The Peak Design Messenger Bag is the newest addition, a camera bag that I can sling over my shoulder which can carry my camera and a couple of lenses. It also has room for batteries, other smaller equipment, and a notebook. I’ll use this if I’m leading a tour, or wandering a short distance through a meadow. It has a number of pockets and compartments, it can be opened and closed very easily, and there is access to the interior through a zipper on the top if I don’t want to open the flap all the way. Peak Design is one of my favorite equipment companies, they really listen to their customers and include features that they need!
Mindshift Gear Rotation 180 Backpack
If you are doing day hikes (which is what I do), rather than overnight hiking, you need a camera backpack that can handle all your equipment as well as having room to hold your lunch, clothing layers, and trekking poles. Personally, I want a pack that lets me get to my equipment without having to take the pack off. I’ve tried several, and the one I like the best (so far) is the Mindshift Gear Rotation 180 Backpack. While it is strapped on you can rotate the camera storage portion around your waist just by unhooking a simple latch and then pulling it to the front. The camera storage bag looks like an oversize fanny pack, but when you are hiking it is integrated into the backpack. There is enough room for my camera, several lenses, and a flash unit. The top portion has several sections for storing smaller items (batteries and such), and there is a larger section that can hold my second camera, insect repellent, a couple of sweaters/light jackets, and lunch. There is room on the side for a water bottle (and a place for a “camel” type of water system, if you prefer). It also has a nice setup for carrying a tripod, or your trekking poles. It is a very comfortable backpack with great shoulder straps and a waist strap. The construction is very durable.
I’ve found that a good, lightweight set of trekking poles are an essential feature on many hikes. I’ll hang a set each for my wife and I on my Mindshift backpack. If you have a rough, steep, rocky section of trail, trekking poles can save you from a nasty fall. If you have a slippery log to walk on to cross a stream, trekking poles can keep you from losing your balance and falling in. Are there some branches of a bush getting in the way of that neat wildflower hiding underneath? One of us uses our trekking pole to hold things aside while the other is down in the dirt getting the picture.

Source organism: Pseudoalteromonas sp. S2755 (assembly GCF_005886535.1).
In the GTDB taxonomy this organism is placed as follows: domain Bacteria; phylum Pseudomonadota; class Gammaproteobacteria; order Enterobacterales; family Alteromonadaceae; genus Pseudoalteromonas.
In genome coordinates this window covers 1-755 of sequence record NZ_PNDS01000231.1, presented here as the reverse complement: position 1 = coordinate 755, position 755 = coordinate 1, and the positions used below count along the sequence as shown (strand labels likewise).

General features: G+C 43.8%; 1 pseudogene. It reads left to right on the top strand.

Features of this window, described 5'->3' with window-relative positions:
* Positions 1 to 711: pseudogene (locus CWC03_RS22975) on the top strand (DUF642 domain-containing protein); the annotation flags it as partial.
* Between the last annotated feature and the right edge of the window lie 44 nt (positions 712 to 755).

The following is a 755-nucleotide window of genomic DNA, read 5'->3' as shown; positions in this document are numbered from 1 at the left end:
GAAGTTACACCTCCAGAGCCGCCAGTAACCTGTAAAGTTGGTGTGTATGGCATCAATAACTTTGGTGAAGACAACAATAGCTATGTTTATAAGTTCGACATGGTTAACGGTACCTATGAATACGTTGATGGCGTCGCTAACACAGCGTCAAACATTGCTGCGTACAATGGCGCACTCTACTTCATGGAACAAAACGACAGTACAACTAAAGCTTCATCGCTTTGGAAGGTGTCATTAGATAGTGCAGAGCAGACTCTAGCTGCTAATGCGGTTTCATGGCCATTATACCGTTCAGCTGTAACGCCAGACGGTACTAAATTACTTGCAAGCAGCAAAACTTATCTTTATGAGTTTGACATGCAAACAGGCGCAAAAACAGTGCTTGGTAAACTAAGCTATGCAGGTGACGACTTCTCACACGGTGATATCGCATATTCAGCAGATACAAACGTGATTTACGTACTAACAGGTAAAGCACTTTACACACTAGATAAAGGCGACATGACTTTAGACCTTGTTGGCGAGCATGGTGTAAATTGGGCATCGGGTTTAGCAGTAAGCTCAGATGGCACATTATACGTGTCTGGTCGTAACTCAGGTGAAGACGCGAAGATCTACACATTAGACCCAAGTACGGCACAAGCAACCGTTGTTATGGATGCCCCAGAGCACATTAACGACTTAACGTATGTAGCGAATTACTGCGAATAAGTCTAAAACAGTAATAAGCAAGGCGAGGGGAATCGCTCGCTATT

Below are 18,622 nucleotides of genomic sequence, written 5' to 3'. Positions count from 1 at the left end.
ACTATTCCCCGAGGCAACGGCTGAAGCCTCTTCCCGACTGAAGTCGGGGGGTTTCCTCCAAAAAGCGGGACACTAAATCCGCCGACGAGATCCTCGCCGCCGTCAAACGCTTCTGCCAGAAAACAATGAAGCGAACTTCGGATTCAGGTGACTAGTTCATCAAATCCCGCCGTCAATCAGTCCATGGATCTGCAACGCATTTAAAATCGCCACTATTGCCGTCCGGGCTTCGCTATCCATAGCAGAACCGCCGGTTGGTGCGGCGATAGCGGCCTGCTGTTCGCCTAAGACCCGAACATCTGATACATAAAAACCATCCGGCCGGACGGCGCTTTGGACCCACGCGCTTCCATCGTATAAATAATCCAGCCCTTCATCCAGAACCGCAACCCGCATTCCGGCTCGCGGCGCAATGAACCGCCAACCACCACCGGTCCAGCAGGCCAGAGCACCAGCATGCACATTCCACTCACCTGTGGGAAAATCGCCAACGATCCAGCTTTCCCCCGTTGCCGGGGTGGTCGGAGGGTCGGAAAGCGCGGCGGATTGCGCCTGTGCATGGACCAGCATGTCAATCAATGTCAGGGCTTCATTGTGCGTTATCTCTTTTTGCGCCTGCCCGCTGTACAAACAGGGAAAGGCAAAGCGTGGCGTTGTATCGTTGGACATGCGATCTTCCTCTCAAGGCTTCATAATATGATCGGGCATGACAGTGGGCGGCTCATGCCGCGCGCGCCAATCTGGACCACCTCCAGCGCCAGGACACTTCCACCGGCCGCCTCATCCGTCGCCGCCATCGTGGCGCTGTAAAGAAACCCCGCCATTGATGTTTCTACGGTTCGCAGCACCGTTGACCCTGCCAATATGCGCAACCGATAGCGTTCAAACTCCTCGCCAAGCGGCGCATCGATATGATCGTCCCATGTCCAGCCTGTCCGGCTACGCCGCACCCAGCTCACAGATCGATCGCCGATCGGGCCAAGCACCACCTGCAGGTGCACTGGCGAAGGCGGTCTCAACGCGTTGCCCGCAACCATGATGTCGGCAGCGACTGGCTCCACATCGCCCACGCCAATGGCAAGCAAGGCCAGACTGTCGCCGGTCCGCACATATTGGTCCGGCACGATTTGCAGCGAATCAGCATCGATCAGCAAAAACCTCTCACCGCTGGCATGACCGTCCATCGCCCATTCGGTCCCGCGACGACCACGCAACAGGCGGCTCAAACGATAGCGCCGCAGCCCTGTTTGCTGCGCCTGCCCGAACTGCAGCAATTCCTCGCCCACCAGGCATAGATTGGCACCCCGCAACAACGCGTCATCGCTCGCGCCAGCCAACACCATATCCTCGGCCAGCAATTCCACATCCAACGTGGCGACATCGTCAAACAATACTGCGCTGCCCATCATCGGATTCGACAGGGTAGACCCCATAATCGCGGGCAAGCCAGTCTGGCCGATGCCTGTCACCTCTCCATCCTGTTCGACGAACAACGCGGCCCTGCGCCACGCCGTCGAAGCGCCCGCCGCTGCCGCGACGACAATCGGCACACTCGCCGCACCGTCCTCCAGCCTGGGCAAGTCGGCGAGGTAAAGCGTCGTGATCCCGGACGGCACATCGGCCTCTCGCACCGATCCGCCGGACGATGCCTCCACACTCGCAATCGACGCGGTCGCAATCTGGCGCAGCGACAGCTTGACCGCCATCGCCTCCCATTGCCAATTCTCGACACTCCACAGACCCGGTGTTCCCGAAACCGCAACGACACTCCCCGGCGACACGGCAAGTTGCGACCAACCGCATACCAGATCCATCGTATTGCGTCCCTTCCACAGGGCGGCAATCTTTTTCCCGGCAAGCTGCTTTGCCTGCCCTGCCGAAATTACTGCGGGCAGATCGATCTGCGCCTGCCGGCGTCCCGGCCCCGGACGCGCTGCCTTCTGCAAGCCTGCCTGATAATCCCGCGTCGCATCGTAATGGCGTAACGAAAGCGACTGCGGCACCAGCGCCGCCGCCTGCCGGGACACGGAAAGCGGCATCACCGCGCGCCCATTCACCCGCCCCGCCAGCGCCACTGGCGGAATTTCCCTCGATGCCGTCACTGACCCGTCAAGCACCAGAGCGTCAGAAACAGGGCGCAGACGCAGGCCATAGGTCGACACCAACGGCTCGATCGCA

Look for a lightweight set that can easily be adjusted for length (and shortened for carrying on the backpack), that have a good, comfortable grip, that have adjustable wrist straps. I use a carbon fiber set from REI, my wife really likes her LEKI Trekking Poles.
Photo Processing Software
Yes, I “process” my photos. I don’t “Photoshop” them (as in, altering them) to any significant degree. Digital cameras usually don’t take perfect pictures when you are out hiking in variable conditions. You may need to adjust the exposure, reduce “noise” introduced by the camera itself, crop the photo, and so forth. Sometimes I’ll play with “focus stacking” and use software to merge several photos into one, so that you can see all of the details of a wildflower that was shot in the field under less than optimal conditions.
I use a number of software tools to do my final processing, and I’m always exploring new products.
Adobe Lightroom Classic
I used to only purchase desktop software, where you could buy something and own it forever. However, Adobe has finally convinced me that a subscription for their software makes sense. I have the Adobe Creative Cloud Photography Plan. They are continually providing worthwhile updates, and the subscription price is reasonable. You get both Lightroom and Photoshop, along with a large number of mobile apps that I use on my iPad. Lightroom is a key product for organizing photos, removing spots, as well as adjusting exposure, cropping and so forth. My main use for Photoshop is to create collages and posters (I don’t do major editing of photos).
I’m beginning to explore the complexities of “focus stacking”, where you take multiple photos of your subject at different focus points, then mix those together to get a combined photo that has ALL of the elements in focus. Believe me, it isn’t easy, but the results are very interesting! You need software that can stitch these photos together, using only the parts that are in focus. Adobe Lightroom Classic has this capability, but it doesn’t always give you great results. My tool of choice is Zerene Stacker. I will be posting photos that I’ve created with this at some point, when I find the time.